Hundreds of IT executives from Wall Street's largest financial firms converged on the US Securities Industry Association's (SIA) Technology Management Conference this week, looking for better ways to make the most out of what they already have.
With IT budgets still constrained, SIA President Marc Lackritz told a packed hall that the securities industry has changed from bleeding edge to fast follower on the technology front, with most IT dollars going for business continuity, risk management and applications that help integrate and consolidate systems.
Lackritz touted statistics from research firm TowerGroup that showed IT spending in the financial services industry shrank from US$25.3 billion in 2001 to $21.9 billion this year. The most tightfisted IT shops saw the best returns on their investments, while technology executives who did spend money were careful to match it to specific business needs. "In that context, spending less may not be a had thing," he said.
Amir Abouelnaga, a program manager for Northrup Grumman's information services group, said he was attending the conference to explore the use of open standards such as XML in a data mining system for a large number of disparate databases used to house government contracts. "We want to reduce overhead to administer contracts," Abouelnaga said, explaining that by comparing contracts his company could more quickly discover best practices.
Donald Haile, president of Boston-based Fidelity Investment System, said he's dealing with the challenge of managing 14 mainframes, 1,500 switches, more than 500 routers and an "abundance" of servers: 9,000 in three data centers.
Haile said a recent effort by his IT team to discover redundancies throughout the company revealed many of them in his core infrastructure and desktop environment. "Understanding cost drivers is critical," said Haile, who plans to consolidate systems in order to pay for new applications he hopes will allow him to boost production efficiency. Production costs currently eat up up 65 percent of his budget; the rest goes toward development.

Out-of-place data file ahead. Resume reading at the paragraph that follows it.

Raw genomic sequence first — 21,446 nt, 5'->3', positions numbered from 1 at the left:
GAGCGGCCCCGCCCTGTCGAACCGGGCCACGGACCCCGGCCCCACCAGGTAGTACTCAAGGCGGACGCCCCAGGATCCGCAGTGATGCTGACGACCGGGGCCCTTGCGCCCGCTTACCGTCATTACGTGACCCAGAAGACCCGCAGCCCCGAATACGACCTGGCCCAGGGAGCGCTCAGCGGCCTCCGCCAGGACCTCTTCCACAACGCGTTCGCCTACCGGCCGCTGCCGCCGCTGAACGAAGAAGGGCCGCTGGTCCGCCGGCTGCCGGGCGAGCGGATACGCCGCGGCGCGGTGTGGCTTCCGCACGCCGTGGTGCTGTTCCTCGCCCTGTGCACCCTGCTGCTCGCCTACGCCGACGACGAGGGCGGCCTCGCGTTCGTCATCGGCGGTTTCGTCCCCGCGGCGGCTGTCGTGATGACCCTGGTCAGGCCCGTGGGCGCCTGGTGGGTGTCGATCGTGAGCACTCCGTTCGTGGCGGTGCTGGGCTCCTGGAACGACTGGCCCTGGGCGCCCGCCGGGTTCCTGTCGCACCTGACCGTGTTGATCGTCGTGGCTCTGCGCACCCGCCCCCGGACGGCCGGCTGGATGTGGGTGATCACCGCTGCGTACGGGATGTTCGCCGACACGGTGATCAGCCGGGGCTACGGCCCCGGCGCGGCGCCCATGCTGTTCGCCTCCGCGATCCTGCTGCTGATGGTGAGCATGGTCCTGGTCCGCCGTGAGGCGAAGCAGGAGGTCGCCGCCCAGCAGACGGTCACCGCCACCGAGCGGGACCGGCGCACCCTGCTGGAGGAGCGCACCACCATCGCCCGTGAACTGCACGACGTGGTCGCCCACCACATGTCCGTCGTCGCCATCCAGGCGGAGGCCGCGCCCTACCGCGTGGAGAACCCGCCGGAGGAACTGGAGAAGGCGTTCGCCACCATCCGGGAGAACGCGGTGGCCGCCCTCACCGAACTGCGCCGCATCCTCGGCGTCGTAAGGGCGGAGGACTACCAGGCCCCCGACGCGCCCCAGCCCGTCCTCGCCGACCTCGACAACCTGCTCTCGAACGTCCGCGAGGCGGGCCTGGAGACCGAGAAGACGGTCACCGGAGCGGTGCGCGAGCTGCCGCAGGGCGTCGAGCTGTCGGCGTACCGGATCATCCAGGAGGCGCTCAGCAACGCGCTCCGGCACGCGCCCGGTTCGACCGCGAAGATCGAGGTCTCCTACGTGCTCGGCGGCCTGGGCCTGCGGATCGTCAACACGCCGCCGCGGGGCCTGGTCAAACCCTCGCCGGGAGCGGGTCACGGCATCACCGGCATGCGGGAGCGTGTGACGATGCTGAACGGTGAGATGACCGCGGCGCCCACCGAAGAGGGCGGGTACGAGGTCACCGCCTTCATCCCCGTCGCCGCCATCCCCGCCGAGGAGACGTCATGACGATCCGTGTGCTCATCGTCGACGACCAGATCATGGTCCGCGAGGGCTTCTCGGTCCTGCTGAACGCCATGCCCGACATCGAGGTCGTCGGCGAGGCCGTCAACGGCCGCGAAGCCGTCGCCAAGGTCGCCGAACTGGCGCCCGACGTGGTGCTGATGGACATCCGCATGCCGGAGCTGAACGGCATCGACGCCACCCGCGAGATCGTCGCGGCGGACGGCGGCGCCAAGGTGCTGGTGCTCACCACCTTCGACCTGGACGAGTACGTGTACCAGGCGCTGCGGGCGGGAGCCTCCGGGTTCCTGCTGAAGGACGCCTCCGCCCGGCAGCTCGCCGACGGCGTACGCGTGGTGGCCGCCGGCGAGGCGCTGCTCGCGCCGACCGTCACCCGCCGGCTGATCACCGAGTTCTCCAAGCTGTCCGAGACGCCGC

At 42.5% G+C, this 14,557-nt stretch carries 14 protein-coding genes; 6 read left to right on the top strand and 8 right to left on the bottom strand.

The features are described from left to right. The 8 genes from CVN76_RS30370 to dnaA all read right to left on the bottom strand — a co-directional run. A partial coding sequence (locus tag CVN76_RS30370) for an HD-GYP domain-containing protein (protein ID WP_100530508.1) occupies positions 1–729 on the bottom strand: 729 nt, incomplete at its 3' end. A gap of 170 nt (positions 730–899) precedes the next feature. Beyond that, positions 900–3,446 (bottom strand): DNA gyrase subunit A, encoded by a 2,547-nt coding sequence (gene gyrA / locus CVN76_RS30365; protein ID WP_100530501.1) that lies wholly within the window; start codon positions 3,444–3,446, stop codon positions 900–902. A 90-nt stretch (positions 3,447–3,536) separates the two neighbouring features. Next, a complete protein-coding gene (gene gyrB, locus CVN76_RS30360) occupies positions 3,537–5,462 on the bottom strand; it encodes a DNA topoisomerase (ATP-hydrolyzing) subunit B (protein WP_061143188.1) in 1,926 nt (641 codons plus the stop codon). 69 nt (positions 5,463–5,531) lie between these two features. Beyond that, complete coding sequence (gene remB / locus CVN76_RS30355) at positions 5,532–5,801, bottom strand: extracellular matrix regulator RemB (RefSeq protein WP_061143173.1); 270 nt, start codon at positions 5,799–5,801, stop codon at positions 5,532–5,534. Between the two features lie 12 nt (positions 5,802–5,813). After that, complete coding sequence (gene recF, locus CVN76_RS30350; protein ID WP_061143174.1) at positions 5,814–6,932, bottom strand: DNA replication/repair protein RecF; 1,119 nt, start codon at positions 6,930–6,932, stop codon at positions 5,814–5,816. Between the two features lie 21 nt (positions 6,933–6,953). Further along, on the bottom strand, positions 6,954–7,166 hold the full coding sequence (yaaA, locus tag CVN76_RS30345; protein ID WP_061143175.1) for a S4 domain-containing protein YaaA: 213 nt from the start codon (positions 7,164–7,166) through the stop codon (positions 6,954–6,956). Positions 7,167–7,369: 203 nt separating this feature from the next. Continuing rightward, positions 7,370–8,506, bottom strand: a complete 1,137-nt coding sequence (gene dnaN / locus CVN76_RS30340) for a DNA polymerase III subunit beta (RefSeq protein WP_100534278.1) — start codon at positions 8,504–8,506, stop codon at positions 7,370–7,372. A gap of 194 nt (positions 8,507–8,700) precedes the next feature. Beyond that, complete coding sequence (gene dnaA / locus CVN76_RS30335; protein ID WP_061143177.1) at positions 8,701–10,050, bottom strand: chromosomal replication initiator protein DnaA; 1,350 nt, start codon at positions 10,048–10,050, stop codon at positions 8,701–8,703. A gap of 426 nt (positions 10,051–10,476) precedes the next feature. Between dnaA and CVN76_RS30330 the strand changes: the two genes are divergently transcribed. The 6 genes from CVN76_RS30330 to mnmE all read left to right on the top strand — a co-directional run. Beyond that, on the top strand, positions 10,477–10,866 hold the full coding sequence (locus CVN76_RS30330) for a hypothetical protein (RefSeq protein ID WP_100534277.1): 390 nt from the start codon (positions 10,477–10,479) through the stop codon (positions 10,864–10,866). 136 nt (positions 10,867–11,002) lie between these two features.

Production "is a mother lode that we can tap for efficiencies," he said.
One way Haile hopes to reduce costs is to use Linux on blade servers for compute-intensive environments, a change he said could lower server costs by at least 25 percent. Haile isn't yet ready to consider Linux for his production environment because the operating system still needs to prove that it's robust enough.
That sentiment was echoed by Dennis Mooradian, chairman and CEO of Wells Fargo Investments. Mooradian fired a volley of criticisms at IT managers, reminding them that "technology is not the business" and that untested technology is never worth the risk. "Don't risk your career with a start-up's technology that's not been tested. Focus on stuff that's been tested somewhere else."
He also advised taking a look-before-leaping approach to outsourcing. Otherwise, IT managers might find themselves in the hands of "two guys in a garage with a couple of laptops."
Mooradian was not at a loss for words when it came to advice for technology executives. He told a packed room that he'd never seen an IT project come in on time and budget, and said that if anything, technology managers should pad projected project costs and never low-ball business managers.
And even though IT spending, by his estimates, has continued to grow sequentially in the financial services industry during the past five quarters, Mooradian said it would continue to be difficult to get "money out of the CEO for projects."